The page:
Trees are good for your lungs. According to the Urban Forestry Network, a ten-year-old tree absorbs 48 pounds of CO2 a year, and over the course of its lifetime, that tree may release enough oxygen to support two human beings. Fabulous. The famous line from Joyce Kilmer’s poem Trees is true: “I think that I shall never see/A poem lovely as a tree.” Because without them there would be less delicious, clean, breathable air for us to breathe.

In China, a country many people associate with environmental degradation and smog, the trend in city planning is toward urban forests. Forest cities. No more concrete jungle.

Beijing plans to be a supercity “of 130 million people,” according to The New York Times. The people in this megacity will want shade, peace, pretty views, clean air, noise reduction. In other words: trees. In 2012 Beijing began planning a large-scale urban forest the equivalent of two hundred Central Parks.

The Eastern city of Nanjing, China is experiencing a dramatic rise, so to speak, in forestry and biological architecture. Imagine fern-furred skyscrapers. Magnificent trees planted on balconies in the sky. Landscaping at a thousand feet. Cascading greenery. Engineers and botanists in a loving embrace. Vertical forestry takes the trend in living green walls to the max and is inspiring projects all over the world.

By 2018 Nanjing is slated to have its own version of Bosco Verticale, the towering Vertical Forest apartment complex in Milan, Italy, designed by architect Stephano Boeri. New York Magazine calls the development, “the perfect blend of urban life and nature.”

Bosco Verticale was named the 2015 “Best Tall Building Worldwide” by the Council on Tall Buildings and Urban Habitat.  It is beautiful and wild-looking, planted with 730 specially cultivated trees, 11,000 ground cover plants and 5,000 shrubs. This lushness would cover nearly two acres of space in space-tight Milan if planted horizontally.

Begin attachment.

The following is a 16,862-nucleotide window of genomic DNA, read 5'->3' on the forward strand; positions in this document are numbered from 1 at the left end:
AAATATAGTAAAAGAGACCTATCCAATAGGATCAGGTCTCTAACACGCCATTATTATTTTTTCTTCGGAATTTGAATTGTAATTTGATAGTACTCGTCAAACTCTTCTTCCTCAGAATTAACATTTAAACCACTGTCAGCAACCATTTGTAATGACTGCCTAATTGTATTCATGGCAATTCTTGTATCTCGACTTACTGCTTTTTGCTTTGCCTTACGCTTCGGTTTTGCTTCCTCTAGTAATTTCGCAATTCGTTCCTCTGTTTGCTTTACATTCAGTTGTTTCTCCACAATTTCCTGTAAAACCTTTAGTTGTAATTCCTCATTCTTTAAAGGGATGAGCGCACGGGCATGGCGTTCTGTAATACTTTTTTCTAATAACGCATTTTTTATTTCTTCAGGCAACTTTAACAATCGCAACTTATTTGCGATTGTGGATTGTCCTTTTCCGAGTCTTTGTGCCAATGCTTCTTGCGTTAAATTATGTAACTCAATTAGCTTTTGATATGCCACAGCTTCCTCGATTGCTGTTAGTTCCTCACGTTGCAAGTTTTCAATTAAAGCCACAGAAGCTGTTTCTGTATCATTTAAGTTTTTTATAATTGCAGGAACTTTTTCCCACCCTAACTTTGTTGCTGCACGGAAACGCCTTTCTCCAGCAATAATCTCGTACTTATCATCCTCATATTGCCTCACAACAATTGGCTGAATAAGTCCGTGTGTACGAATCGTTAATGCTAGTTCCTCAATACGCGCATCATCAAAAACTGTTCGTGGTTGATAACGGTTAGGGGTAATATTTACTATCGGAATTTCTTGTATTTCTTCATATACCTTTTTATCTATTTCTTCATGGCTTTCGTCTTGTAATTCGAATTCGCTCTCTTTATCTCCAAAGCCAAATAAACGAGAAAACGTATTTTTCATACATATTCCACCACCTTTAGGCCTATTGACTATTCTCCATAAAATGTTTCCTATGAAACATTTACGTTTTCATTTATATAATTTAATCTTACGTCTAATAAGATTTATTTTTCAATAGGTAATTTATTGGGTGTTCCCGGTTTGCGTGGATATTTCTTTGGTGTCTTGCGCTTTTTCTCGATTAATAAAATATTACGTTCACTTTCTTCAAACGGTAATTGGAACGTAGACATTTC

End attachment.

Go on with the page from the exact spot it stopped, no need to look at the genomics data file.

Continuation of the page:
Bosco Verticale, Milan

Buildings are being constructed with living materials that give back. Vertical forestry buildings dampen noise pollution, are natural air conditioners, and boost local biodiversity. It’s chlorophyll, for the win. Nanjing’s mixed use green towers are projected to absorb 25 tons of carbon dioxide annually and produce around 132 pounds of oxygen every day.

In designing Bosco Verticale, Boeri was inspired by the architecture in Dubai, UAE. In Dubai, urban forestry is audacious and playful and hey mom, look no hands! The city is host to the world’s largest artificial tree inside a man-made tropical rainforest and artificial jungle in a hotel in the Arabian desert. Think about that for a second. “The rainforest is the first in the Middle East,” writes The Huffington Post.  No doubt. We are terraforming.

Vertical urban forestry can be gee whiz science museum exhibit-y, as is the case in Dubai, and it can create healthier living spaces and cleaner air, as in Nanjing. It can also calm us down.

Mexico City’s the Via Verde (Green Way) Project is an initiative to create vertical gardens on freeway support pillars. The project is to make these eyesores beautiful because, unlike a tree, no one as yet has written a poem to a freeway pillar.

These vertical pillar gardens are oases of calming green on the congested commute.  The air plants are a delight for the eyes, featuring epiphytes, mosses, lichen, orchids and ferns. According to Via Verde project director Fernando Ortiz Monasterio, the green way pillars “serve as air filters and regulate heat, reducing temperatures by as much as eight degrees outside and can decrease as much as ten decibels of noise pollution.”

That’s a lot of boom per bromiliad.

Ortiz Monasterio has said, “We live in a very grey city. Very grey and we forget because we have become used to that being our urban landscape. As soon as we find a park, a green landscape, we realize our mood changes.”  How true this is.

Trees turn our frown upside down. Recent studies have shown that city trees make us happier and healthier. Now, with vertical forestry, we’ll will have even more of a reason to look up when we’re downtown.

Elizabeth Bastos is a nature writer based in Baltimore, MD. Her blog, The Naturehood, explores the urban wilds.

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